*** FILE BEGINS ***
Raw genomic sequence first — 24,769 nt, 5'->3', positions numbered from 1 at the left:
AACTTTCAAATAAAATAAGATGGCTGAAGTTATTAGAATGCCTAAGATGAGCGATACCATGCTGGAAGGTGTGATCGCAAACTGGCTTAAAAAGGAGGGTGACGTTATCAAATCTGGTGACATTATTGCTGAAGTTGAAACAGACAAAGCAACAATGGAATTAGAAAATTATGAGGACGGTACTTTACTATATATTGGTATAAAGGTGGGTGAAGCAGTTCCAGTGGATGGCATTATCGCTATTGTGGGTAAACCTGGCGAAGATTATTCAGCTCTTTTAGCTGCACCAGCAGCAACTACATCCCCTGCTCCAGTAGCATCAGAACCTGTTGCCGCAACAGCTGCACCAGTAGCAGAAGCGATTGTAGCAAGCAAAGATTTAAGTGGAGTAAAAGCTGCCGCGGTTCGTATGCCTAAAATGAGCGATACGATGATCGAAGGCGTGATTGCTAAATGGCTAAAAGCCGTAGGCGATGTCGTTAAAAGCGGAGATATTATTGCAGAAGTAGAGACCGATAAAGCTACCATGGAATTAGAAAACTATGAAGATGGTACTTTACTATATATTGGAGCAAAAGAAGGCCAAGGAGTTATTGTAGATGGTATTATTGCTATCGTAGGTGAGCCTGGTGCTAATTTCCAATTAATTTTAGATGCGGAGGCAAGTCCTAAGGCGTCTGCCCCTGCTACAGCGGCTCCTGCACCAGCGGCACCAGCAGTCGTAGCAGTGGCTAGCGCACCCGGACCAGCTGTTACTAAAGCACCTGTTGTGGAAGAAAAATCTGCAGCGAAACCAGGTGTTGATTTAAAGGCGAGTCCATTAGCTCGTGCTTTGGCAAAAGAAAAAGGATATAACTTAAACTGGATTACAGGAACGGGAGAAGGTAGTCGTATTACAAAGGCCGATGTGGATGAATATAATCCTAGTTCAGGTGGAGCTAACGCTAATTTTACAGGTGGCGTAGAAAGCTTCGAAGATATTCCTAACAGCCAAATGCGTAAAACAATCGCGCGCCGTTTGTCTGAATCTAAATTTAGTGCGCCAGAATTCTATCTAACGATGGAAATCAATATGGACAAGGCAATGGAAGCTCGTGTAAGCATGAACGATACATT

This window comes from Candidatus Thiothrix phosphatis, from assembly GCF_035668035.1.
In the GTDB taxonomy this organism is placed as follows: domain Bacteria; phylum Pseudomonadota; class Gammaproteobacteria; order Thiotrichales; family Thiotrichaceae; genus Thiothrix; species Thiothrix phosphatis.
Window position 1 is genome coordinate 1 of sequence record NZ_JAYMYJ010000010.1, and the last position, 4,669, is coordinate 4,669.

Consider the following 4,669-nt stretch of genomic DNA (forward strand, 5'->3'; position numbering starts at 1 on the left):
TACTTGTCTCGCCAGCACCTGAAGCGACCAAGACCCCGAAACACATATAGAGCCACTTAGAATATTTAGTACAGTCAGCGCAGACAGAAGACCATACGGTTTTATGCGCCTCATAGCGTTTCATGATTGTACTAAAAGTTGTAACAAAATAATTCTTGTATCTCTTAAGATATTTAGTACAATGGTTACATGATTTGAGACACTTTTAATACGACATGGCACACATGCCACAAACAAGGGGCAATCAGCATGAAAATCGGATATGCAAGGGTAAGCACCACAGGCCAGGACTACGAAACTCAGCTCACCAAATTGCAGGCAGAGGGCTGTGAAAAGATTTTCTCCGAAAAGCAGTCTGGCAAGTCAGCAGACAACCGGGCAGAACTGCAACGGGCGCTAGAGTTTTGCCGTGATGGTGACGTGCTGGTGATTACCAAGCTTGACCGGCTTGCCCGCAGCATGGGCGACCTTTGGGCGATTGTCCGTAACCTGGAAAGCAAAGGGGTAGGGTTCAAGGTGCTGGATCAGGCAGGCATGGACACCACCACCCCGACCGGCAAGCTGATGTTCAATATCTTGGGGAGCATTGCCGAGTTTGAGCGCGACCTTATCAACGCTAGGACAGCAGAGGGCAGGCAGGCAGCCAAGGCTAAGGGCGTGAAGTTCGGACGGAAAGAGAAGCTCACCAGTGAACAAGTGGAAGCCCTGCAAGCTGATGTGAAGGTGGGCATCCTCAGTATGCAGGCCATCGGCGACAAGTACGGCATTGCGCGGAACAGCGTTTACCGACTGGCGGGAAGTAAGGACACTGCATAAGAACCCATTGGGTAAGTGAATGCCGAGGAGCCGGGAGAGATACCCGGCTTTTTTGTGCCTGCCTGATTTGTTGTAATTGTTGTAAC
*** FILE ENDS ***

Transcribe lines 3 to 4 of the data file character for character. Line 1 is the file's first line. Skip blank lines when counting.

This window comes from Candidatus Thiothrix phosphatis, from assembly GCF_035668035.1.
In the GTDB taxonomy this organism is placed as follows: domain Bacteria; phylum Pseudomonadota; class Gammaproteobacteria; order Thiotrichales; family Thiotrichaceae; genus Thiothrix; species Thiothrix phosphatis.